Raise your hand if you have every experienced any of the following :
-upper back pain or lower back pain
Ok well now that we ALL have our hands raised, its safe to say that we
all experience some type of discomfort in our bodies at some point in
our lives. Pain as it relates to exercise is sent to our brain by nerves
from our muscles.YOUR JOINTS DO NOT HAVE NERVES IN THEM. They are
articular cartilage which makes the surface of the joints slide on
each other to allow joints to move smoothly thus it has no ability to
send signals to your brain.
The pain you feel in your joints is
not due to the joint itself or the health of the joint. It is due to
the tissues that support the muscle or are supposed to be supporting the
joint. In movement, force is put into these supporting tissues. With
that force the tissues are able to dictate what movement is needed to be
performed. Think of muscles as your body’s shock absorbers. If they are
not working properly, you will experience some "painful" movements and
not as smooth glide in the tissues and muscles.
Now to fix the
issues that we have which how your body absorbs the pressure of movement
depends on a few basic factors that you can learn to practice and adapt
into your lifestyle for better performance in and out of the gym.
Position by definition is defined as what angles are moving or holding
our limbs ?? This means that when I put my limb at a different angle
than you do, I am going to use muscles differently than you will, even
though we have the same bones and the same muscles.s humans,
anatomically we are all generally the same. However, the musculoskeletal
system is designed to work most efficiently in one position for
absorbing or creating force in any movement. This is why emphasis on
correct lifting with consistent and proper form is so crucial. Form
should look the same every time, and should be based on an understand
bio-mechanics of the body.
Here's the problem, position doesn't
start at the gym. No it starts in your life, your work, and how you
stand. Our brains are constantly learning from the information being
sent from our muscles. They are learning what length and tension muscles
should be held at to support us and allow us to do what we need to do,
and also learning where it should deposit scar tissue as a protective
means, keeping force away from tissues and neurologically blocking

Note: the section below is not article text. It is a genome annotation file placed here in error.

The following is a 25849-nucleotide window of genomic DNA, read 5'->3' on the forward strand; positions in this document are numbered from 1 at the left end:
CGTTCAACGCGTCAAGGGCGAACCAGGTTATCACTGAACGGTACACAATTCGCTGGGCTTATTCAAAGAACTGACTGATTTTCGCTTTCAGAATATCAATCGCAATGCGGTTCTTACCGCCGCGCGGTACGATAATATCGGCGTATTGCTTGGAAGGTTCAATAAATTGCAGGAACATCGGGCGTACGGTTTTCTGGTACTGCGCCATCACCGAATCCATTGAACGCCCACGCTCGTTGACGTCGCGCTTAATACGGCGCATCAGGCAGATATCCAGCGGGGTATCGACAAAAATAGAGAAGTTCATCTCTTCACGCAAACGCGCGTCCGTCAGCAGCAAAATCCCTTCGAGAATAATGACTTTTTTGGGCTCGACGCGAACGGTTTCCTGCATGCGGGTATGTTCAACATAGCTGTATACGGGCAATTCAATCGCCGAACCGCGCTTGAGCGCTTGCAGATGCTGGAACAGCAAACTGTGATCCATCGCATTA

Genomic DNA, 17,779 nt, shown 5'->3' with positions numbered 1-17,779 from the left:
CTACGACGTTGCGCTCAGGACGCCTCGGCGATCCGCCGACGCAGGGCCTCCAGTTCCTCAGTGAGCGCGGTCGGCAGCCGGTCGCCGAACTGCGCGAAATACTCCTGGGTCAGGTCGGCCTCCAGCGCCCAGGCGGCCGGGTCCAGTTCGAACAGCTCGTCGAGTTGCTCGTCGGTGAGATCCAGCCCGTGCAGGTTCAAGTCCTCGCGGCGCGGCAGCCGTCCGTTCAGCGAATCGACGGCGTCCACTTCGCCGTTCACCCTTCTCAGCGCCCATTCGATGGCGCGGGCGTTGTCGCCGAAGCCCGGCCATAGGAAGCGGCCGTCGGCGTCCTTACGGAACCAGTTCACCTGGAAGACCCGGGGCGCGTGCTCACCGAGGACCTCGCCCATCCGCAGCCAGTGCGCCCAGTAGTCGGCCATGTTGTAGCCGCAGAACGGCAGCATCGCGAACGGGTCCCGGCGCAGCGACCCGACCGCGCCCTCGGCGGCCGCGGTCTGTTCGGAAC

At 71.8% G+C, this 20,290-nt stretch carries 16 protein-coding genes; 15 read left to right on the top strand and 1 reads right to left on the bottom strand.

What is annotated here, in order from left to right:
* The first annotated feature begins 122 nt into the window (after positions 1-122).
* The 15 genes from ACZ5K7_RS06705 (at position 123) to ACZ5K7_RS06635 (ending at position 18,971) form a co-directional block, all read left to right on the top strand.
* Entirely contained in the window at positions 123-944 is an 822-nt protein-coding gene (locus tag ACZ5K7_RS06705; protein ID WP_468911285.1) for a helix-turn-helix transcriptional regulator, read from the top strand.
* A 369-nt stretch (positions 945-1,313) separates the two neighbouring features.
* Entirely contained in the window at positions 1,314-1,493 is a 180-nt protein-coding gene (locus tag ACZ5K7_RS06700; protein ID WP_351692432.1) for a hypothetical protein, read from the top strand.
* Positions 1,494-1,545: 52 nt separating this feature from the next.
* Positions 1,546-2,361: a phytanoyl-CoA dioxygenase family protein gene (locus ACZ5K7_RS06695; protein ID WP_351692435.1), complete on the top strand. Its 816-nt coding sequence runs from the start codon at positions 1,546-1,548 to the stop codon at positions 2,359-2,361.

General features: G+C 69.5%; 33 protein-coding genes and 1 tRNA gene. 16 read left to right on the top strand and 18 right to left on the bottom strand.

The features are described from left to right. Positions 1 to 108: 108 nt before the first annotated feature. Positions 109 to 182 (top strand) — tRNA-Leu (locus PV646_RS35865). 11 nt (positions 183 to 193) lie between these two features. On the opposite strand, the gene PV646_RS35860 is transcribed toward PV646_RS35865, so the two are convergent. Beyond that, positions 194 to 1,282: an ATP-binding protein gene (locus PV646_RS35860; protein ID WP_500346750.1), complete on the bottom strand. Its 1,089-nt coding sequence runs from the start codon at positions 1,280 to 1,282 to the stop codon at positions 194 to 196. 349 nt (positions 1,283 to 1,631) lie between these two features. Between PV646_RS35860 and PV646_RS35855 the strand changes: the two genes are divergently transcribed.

communication with areas of muscle.
So for example, if your
constantly hunching over a desk at a computer for 9 or more hours, then
going home to sit on the couch for the night time, chances are your
posture/position is suffering. Your chest is rolled forward and your
back is hunched which causes an imbalance in the length of the muscles.
This will now lead to issues in the gym with overhead squat, handstand
pushup, pullup, pushup, press, or any upper body exercise. The
foundation of your positioning due to hours of bad posture is now being
compromised by your efforts in the gym.
So this happens!!!
Your brain believes that shoulders rolled forward, neck forward, chest
shortened and upper back over-stretched is the normal position it should
maintain. No that your body feels misinformed your muscles become
overly fatigued in areas or simply cannot keep up with the demands of
our workout. The result: PAIN and RESTRICTED MOVEMENT.
The same goes for your pelvis and the angle at which you stand.
As a general rule, the more right angles and straight lines we can keep
when standing/sitting/moving/lifting. There are two positions to
practice to yield the best results of better posture:
1.) Neutral Pelvis Position
2.)Elevated Sternum Position
KEYS TO KEEPING A NEUTRAL PELVIS:
-Stand with your feet hip width apart, feet parallel with each other
and equal pressure between balls of feet and heels as well as between
insides and outsides of feet.
-Keep a very slight bend in your knees.
-Use your hamstrings to tilt your pelvis so that your pubic bone is in
line vertically with your sternum. (note, this should not involve much
forward or backward motion of the hips, mostly tilting.)
-This should make you feel as if you are standing very tall and upright.
-The same concepts can be kept when sitting or lying down.
KEYS TO KEEPING AN ELEVATED STERNUM:
-Engage your lats (latissimus dorsi) to lengthen your pecs (pectoralis major) and your traps (trapezius).
-This muscular action should not move the spine, it should move the scapula.
-An elevated sternum position does NOT involve arching the back.
-If you stand with your back against a wall, pulling your shoulder
blades back and down to flatten them to the wall will accomplish
elevating the sternum.
I hope by reading this you understand
how important it is to be aware of your body positioning. Always keep a
tight core when sitting or standing. Pull your shoulders back and
slightly stick your chest out. Practice keeping neutral pelvis positions
when standing. And as always in the gym practice good form for ALL